President Recep Tayyip Erdoğan, responding to journalists' questions on his way back to Ankara from a one-day official trip to war-torn Ukraine, said on Saturday that Turkey supported the full implementation of the 12 February Minsk cease-fire agreement in Ukraine. Attending the fourth meeting of the Turkey-Ukraine High Level Cooperation Council, Erdoğan said that the Ukraine issue will be solved when both sides show determination to implement the Minsk ceasefire when asked whether Turkey would take on the duty of mediator in the current crisis.
"They [Russia] want to see the implementation of the Minsk [ceasefire]. The same goes for [Ukrainian President Petro] Proshenko, too, as they say: 'Russia should abide by the Minsk Agreement.' But Crimean Tatars also have some problems, there may be another talk with Russia," he said.
Erdoğan's visit to Kiev takes place at a critical time when the Ukrainian government troops and Russia-backed separatists have not completely set aside their arms. The ceasefire agreement that was signed on February 12 is precarious, despite a series of mediating talks and peace efforts. The Organization for Security and Co-operation in Europe (OSCE), which is monitoring the ceasefire, recently protested in recent reports that both parties hindered its observer teams from accessing weapons sites.
Erdoğan said that Ankara was concerned about Meskhetian Turks and Crimean Tatars living in Ukraine and Crimea who, like the rest of society, bore the brunt of months of fighting between government forces and separatist rebels. Turks have close kinship bonds with the Muslim, Turkic-speaking Tatar minority in Crimea, the Black Sea peninsula Moscow annexed from Ukraine a year ago.
Erdoğan said there is a nearly 8 percent loss of land in the Donetsk and Luhansk regions and added that the chief monitor of the OSCE Special Monitoring Mission to Ukraine, retired ambassador Ertuğrul Apakan, and nearly a thousand members have been monitoring the crisis in Ukraine.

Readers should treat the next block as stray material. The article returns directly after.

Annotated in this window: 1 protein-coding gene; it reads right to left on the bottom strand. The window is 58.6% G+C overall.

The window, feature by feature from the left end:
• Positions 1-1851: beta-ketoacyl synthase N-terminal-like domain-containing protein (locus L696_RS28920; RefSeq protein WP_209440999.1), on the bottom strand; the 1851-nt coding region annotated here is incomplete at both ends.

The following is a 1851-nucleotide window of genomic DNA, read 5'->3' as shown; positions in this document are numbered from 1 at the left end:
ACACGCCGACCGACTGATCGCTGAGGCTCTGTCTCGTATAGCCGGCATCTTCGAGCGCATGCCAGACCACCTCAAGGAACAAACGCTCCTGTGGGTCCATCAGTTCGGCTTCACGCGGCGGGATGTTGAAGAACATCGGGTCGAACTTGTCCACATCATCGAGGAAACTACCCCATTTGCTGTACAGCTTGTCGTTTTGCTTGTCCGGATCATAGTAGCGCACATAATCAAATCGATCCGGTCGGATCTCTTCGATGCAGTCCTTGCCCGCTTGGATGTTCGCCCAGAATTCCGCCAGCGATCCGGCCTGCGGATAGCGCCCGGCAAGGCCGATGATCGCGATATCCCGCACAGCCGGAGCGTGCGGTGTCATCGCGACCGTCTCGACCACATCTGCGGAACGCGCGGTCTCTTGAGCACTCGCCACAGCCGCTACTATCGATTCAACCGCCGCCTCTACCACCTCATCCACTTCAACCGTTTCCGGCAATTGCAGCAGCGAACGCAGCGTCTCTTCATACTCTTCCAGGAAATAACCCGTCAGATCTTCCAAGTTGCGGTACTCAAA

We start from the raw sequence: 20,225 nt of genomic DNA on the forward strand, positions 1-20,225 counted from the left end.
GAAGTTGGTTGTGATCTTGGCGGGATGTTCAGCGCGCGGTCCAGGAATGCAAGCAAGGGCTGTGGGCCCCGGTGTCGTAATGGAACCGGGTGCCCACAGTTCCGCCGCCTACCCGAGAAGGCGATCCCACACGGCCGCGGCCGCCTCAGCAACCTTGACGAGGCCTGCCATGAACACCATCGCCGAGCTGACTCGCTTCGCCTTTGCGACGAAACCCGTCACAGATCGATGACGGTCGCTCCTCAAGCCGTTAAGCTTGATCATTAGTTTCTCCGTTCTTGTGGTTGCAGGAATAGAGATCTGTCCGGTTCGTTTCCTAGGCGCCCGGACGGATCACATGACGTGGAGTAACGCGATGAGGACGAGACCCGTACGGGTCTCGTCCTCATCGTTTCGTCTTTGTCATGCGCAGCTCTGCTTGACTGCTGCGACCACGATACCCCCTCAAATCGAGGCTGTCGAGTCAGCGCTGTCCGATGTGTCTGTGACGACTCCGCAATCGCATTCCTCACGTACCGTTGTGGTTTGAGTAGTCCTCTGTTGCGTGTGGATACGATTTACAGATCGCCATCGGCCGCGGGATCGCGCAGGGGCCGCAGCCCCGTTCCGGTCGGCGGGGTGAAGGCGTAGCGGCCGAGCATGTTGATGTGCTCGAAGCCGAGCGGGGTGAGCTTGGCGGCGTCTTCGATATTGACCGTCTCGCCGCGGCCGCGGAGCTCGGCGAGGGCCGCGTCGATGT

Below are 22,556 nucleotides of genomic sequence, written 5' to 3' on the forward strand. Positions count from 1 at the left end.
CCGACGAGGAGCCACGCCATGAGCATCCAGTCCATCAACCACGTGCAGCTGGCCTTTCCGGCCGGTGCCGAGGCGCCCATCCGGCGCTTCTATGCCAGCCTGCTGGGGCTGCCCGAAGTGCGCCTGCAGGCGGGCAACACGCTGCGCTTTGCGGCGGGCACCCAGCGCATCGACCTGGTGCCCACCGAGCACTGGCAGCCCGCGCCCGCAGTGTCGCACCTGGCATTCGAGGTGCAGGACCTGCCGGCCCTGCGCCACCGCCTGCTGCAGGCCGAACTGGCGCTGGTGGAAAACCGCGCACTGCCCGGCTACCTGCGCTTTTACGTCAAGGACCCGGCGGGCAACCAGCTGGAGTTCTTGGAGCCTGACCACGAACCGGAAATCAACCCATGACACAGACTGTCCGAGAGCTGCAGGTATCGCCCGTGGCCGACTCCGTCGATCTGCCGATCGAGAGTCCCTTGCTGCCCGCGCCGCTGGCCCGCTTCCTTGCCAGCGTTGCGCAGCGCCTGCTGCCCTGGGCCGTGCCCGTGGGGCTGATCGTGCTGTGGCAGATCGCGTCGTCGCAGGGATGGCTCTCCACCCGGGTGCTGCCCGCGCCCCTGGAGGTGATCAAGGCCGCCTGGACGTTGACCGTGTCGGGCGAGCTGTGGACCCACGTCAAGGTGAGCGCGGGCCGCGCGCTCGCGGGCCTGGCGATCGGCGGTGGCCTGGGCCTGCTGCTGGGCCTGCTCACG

He pointed out that Western countries have pledged 5 billion euros ($5.4 billion) of aid and that it is estimated that 1.7 billion euros will be provided this year.
Pointing out that there would be a meeting over the Ukrainian crisis among donor countries, he said that Turkey has the capacity to cooperate with Ukraine on the grounds of politics, military, economy, trade and culture.
"There are nearly 600 Turkish businessmen in Ukraine now, and the trade volume [between the two countries] is around $4 billion," he added.
He said that the defense industry was on top of the agenda during his talks in Ukraine.
"We also brought the energy issue to the table. They considered the Turkish Stream as a political reaction. But when we discussed the issue with [Russian President Vladimir] Mr. Putin, Ukraine did not come into question," said Erdoğan, adding that Turkey's biggest supplier is Russia.
Erdoğan: Presidential system is necessary
Erdoğan also touched on the benefits of switching to a presidential system, saying that the presidential system will be shaped in accordance with Turkish culture. "Let's establish a new constitution and bring a presidential system. We cannot solely be a spectator at the tribune. The current [parliamentary] system does not fit. It was established in line with the needs of an old Turkey," Erdoğan said.
Slamming those who say a presidential system in Turkey could lead to dictatorship, Erdoğan continued: "They too know a presidential system cannot be deemed a dictatorship. This nation would not allow those who aspire for one-man-rule."
About the author
Hilal Kaplan is a journalist and columnist. Kaplan is also board member of TRT, the national public broadcaster of Turkey.